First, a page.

The two cases have been consolidated on appeal. Chacon challenges the district court's finding that he breached the confidential informant agreement and contends that his sentences in both cases are excessive.


A. Whether Chacon May Enforce the Confidential Informant Agreement

Confidential informant agreements, like plea agreements, are generally governed by contract law principles, Dunlap v. State, 141 Idaho 50, 63, 106 P.3d 376, 389 (2004), and both the prosecutor and the defendant are bound by their agreement. Berg v. State, 131 Idaho 517, 519, 960 P.2d 738, 740 (1998). A court need not blindly follow contract law principles in reviewing confidential informant agreements, however, because "[c]ases may arise in which the law of contracts will not provide a sufficient analogy and mode of analysis." Dunlap, 141 Idaho at 63, 106 P.3d at 389 (quoting United States v. Carrillo, 709 F.2d 35, 36-37 n.1 (9th Cir. 1983)) (unconscionability of contract doctrine not applied to plea agreement analysis). We review questions of law de novo and questions of fact for clear error. Dunlap, 141 Idaho at 56, 106 P.3d at 382.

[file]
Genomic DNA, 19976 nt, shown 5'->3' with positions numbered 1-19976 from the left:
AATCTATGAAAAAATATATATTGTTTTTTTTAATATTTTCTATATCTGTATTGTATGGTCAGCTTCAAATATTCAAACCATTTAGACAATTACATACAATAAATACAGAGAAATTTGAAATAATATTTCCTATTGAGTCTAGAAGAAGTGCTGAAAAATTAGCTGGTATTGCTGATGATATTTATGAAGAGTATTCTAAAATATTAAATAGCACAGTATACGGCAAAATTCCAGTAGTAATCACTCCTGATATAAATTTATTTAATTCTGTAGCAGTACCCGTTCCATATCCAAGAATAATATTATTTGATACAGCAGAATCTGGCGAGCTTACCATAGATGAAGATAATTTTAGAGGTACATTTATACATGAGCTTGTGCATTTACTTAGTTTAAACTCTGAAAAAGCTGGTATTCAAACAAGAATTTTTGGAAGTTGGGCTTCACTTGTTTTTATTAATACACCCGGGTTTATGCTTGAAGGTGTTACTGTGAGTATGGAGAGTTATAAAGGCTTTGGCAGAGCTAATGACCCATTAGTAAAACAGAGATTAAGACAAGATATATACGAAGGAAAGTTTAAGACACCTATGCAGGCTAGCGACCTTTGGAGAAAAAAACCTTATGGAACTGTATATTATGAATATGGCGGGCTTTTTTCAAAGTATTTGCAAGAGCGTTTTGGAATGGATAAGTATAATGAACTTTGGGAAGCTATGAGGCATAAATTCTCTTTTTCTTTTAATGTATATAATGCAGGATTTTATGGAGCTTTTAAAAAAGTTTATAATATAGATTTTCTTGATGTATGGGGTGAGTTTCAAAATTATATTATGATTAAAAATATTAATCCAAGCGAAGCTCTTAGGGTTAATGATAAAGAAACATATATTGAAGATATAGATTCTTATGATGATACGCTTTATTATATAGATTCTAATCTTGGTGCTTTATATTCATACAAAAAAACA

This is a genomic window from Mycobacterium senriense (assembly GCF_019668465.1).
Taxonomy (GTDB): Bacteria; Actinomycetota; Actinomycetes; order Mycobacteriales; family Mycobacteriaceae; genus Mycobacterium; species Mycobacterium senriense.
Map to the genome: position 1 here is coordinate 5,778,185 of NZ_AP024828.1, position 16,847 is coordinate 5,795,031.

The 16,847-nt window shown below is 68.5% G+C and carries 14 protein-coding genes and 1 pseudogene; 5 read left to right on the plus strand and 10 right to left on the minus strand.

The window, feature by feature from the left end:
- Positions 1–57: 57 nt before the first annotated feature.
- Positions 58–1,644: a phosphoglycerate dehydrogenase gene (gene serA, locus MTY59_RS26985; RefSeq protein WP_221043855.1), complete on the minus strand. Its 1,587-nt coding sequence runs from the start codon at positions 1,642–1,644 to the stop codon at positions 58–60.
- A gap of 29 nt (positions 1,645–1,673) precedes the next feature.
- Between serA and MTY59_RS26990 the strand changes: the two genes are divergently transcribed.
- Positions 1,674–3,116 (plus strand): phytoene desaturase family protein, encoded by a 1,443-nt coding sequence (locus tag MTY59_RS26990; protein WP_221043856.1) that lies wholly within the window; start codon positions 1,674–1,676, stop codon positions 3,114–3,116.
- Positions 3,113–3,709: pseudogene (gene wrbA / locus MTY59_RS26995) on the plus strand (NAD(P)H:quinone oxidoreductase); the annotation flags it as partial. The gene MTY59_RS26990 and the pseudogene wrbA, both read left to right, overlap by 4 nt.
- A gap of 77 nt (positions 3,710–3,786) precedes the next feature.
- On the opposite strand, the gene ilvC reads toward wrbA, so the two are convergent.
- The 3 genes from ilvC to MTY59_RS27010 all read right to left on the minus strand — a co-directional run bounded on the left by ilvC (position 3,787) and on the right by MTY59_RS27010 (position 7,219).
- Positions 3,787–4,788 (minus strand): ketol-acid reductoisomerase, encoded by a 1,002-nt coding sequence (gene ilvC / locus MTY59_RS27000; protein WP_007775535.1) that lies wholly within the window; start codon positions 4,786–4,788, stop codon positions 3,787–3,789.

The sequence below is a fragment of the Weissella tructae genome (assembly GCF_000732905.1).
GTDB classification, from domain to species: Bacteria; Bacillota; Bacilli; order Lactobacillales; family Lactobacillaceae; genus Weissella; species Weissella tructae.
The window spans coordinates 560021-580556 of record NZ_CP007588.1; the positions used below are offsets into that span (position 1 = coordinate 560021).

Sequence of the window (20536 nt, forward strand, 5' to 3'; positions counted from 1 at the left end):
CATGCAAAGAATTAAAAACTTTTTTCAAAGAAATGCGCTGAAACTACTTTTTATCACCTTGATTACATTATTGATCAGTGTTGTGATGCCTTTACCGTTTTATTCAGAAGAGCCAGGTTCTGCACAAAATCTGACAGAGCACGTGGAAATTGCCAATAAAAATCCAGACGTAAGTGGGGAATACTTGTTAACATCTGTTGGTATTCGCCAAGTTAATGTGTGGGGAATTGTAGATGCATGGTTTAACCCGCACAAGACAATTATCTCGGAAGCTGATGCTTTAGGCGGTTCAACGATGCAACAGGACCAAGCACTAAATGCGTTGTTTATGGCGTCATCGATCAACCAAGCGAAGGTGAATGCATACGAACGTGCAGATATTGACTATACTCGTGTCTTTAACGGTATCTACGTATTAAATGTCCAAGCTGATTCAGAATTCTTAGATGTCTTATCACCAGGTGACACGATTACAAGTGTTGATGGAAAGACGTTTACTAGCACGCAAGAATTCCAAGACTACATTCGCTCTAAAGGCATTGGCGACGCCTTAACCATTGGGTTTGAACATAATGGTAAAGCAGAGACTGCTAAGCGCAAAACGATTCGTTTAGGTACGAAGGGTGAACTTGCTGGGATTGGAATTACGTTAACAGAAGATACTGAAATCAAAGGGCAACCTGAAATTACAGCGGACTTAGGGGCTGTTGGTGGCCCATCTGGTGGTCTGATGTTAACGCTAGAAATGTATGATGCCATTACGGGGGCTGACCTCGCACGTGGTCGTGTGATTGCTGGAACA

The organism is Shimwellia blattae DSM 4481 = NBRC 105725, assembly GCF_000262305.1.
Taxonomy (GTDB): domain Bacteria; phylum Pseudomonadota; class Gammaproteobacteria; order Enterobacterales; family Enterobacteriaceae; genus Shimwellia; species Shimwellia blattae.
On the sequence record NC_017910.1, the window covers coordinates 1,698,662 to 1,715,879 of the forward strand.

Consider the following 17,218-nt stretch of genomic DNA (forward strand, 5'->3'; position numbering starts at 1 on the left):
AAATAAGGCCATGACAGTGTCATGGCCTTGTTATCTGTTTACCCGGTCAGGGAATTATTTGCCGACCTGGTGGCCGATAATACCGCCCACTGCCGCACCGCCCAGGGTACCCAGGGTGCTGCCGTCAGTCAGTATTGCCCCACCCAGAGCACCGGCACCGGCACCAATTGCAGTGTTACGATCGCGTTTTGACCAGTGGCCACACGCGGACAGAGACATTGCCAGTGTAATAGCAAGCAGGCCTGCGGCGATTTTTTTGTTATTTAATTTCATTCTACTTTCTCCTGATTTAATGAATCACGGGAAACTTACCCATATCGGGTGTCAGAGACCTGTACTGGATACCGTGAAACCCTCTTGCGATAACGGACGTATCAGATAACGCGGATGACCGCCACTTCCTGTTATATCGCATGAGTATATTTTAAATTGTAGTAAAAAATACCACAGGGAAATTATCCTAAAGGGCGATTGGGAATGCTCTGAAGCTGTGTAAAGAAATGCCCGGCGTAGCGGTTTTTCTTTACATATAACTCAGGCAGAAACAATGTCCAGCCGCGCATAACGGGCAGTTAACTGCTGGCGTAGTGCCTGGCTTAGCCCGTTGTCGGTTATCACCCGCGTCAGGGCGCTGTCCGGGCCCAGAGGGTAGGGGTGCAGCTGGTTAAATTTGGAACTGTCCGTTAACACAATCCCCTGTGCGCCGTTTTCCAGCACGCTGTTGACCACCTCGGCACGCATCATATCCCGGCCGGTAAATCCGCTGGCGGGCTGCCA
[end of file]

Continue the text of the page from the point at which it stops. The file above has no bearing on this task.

Chacon acknowledges that he did not fulfill his obligation under the confidential informant agreement to arrange drug purchases. He argues, however, that his nonperformance was excused under the contract law doctrine of impossibility of performance. We disagree. Even if we assume, arguendo, that Chacon used his very best efforts to set up drug buys but was unable to do so because his contacts in the drug dealing milieu were suspicious that he was cooperating with law enforcement, the impossibility doctrine is inapplicable. Impossibility is proven by showing that a contingency occurred, the nonoccurrence of which was a basic assumption of the agreement, and that the contingency made performance of the contract impossible. Kessler v. Tortoise Dev., Inc., 130 Idaho 105, 108, 937 P.2d 417, 420 (1997); Haessly v. Safeco Title Ins. Co., 121 Idaho 463, 465, 825 P.2d 1119, 1121 (1992). It is not sufficient to show that the performance simply became more difficult or more expensive than anticipated--it must have been made impossible. Id. Most importantly, it is the task itself which must be impossible--it is not enough that the particular promisor is unable to perform the task if it would be possible for a different promisor to perform. RESTATEMENT (SECOND) OF CONTRACTS § 261 cmt. e (1981); 30 RICHARD A. LORD, WILLISTON ON CONTRACTS § 77:25 (4th ed. 2004); 14 JAMES P. NEHF, CORBIN ON CONTRACTS § 74.6 (Joseph M. Perillo ed., 2001); cf. Rasmussen v. Martin, 104 Idaho 401, 406, 659 P.2d 155, 160 (Ct. App. 1983) (frustration of purpose must be objective, not subjective, to excuse a contractual obligation). Here, Chacon's claimed impossibility was personal to him. He does not suggest that it was impossible for anyone to make a drug purchase from the target or other drug dealers. Therefore, the doctrine of impossibility does not operate to excuse Chacon's nonperformance.